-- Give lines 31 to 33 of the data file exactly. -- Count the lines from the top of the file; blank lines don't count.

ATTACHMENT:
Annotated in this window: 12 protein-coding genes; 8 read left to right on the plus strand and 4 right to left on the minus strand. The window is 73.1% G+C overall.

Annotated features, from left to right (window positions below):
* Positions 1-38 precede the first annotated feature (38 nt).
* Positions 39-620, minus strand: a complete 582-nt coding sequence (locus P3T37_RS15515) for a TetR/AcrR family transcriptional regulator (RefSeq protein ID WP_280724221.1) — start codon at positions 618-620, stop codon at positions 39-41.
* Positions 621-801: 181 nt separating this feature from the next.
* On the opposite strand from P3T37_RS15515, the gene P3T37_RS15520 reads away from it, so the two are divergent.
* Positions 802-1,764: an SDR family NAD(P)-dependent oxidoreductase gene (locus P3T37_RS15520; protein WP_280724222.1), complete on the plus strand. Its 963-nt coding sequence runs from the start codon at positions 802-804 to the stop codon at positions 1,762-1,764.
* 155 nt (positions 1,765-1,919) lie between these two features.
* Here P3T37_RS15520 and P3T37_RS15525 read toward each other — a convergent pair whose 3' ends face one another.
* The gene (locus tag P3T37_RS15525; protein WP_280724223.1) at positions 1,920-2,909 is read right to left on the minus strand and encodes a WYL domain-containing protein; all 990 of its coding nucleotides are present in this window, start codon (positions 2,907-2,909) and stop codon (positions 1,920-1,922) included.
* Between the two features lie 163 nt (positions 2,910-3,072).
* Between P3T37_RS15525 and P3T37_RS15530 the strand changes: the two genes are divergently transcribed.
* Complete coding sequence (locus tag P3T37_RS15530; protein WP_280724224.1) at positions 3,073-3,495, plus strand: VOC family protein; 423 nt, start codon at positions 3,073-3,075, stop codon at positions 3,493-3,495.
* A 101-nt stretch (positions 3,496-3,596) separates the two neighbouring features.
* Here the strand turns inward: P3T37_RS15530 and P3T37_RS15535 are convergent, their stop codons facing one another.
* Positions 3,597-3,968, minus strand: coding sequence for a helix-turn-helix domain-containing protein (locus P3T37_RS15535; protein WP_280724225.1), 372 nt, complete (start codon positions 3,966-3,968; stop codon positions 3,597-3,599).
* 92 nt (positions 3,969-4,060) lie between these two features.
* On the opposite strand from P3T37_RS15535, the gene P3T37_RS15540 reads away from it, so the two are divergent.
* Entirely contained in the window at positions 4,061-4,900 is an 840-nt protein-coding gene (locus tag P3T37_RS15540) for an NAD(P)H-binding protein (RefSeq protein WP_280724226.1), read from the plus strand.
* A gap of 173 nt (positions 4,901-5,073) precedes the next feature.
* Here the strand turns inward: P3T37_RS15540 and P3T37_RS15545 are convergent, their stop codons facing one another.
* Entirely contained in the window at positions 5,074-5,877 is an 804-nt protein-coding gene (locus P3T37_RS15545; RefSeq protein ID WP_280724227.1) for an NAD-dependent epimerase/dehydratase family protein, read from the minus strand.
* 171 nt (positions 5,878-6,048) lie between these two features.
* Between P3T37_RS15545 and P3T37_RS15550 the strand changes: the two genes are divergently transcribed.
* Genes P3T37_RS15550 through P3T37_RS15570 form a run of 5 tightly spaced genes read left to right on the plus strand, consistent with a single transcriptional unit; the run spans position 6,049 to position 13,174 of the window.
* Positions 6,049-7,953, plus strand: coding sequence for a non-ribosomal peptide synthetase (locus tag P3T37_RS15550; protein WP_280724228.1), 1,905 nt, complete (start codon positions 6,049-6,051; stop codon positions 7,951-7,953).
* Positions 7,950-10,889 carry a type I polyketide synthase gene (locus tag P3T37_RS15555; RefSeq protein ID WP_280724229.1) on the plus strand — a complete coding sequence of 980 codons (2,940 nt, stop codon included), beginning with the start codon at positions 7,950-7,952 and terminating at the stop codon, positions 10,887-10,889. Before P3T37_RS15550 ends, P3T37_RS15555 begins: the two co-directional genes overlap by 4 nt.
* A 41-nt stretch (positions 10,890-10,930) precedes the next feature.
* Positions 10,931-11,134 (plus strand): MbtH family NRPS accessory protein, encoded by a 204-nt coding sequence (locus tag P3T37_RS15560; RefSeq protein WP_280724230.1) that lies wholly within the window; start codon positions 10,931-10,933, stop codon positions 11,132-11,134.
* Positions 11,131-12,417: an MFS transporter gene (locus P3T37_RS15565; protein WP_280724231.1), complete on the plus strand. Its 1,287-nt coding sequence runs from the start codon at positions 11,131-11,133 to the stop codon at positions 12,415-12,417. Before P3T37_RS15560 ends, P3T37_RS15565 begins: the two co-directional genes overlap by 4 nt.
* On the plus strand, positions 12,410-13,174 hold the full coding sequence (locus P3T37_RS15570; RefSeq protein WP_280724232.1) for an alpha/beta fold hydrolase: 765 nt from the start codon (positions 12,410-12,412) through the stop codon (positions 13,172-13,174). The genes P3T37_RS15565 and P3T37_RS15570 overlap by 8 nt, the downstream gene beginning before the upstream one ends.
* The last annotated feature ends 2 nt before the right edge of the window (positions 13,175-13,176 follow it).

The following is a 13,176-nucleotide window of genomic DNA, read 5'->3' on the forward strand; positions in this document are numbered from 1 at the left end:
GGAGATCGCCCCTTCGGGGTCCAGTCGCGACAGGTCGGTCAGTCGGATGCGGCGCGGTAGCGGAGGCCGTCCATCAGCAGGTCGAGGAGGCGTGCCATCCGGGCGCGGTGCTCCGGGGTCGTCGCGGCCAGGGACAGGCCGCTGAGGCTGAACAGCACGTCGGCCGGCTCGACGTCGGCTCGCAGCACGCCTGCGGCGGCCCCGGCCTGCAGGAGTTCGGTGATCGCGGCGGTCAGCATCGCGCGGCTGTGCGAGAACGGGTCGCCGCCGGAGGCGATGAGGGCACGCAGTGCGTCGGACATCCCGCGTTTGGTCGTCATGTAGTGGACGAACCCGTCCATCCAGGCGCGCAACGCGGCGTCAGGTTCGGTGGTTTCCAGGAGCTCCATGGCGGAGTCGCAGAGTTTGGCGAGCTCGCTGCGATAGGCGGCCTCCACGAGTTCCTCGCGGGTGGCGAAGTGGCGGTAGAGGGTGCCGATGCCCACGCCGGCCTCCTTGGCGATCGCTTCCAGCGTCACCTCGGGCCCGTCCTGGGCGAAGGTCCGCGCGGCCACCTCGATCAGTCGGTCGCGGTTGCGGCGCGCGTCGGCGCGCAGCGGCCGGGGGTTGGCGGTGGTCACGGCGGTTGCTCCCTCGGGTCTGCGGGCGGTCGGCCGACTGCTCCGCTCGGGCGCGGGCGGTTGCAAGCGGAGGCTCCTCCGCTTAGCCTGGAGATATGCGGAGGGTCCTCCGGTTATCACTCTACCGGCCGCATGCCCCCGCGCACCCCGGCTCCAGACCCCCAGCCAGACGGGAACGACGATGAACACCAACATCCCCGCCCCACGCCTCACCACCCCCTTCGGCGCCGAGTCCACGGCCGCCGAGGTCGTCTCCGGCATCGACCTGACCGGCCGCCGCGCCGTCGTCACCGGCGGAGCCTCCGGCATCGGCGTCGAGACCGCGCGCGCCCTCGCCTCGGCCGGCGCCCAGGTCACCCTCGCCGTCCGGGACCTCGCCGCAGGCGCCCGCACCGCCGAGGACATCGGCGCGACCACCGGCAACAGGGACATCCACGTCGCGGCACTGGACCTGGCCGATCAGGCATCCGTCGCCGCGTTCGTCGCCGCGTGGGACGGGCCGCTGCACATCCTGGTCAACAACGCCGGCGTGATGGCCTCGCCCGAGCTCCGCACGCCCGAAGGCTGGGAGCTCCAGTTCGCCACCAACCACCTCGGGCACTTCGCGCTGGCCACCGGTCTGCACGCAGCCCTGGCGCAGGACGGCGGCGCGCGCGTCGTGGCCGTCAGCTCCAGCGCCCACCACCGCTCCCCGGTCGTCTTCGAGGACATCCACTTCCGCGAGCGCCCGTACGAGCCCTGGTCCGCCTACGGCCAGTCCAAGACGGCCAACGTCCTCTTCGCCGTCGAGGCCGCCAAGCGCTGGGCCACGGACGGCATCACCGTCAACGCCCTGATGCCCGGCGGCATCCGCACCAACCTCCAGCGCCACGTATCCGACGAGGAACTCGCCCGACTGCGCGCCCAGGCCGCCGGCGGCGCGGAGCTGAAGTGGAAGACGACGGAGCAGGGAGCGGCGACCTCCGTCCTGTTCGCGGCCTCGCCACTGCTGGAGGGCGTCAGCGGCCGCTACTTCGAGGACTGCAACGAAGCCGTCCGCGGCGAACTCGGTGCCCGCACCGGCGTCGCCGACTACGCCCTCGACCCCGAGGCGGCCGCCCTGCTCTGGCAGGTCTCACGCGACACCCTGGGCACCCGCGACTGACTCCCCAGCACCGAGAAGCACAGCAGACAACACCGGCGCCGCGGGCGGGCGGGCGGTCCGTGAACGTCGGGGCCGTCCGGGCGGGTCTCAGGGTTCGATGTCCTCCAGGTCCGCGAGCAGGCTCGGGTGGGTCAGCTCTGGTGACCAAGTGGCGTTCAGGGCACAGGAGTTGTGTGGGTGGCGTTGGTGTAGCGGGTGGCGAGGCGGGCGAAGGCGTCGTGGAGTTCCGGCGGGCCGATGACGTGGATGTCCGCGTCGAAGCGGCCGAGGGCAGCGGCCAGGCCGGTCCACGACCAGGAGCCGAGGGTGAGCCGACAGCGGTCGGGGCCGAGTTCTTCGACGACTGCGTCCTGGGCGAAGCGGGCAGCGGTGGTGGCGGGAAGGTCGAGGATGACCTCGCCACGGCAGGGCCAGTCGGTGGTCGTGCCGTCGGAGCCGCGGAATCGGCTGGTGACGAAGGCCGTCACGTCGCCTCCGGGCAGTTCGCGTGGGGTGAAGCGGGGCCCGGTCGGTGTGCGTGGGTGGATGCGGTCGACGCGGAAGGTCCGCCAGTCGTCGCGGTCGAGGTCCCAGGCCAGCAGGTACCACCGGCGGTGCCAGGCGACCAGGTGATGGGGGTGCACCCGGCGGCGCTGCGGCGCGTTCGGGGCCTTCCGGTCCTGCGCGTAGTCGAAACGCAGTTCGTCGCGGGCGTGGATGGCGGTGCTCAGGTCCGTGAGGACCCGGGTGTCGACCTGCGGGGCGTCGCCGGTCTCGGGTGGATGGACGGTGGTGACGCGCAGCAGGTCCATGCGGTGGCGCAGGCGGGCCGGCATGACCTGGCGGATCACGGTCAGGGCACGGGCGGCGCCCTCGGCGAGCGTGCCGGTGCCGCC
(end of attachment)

* On the plus strand, positions 12,410-13,174 hold the full coding sequence (locus P3T37_RS15570; RefSeq protein WP_280724232.1) for an alpha/beta fold hydrolase: 765 nt from the start codon (positions 12,410-12,412) through the stop codon (positions 13,172-13,174). The genes P3T37_RS15565 and P3T37_RS15570 overlap by 8 nt, the downstream gene beginning before the upstream one ends.
* The last annotated feature ends 2 nt before the right edge of the window (positions 13,175-13,176 follow it).

The following is a 13,176-nucleotide window of genomic DNA, read 5'->3' on the forward strand; positions in this document are numbered from 1 at the left end: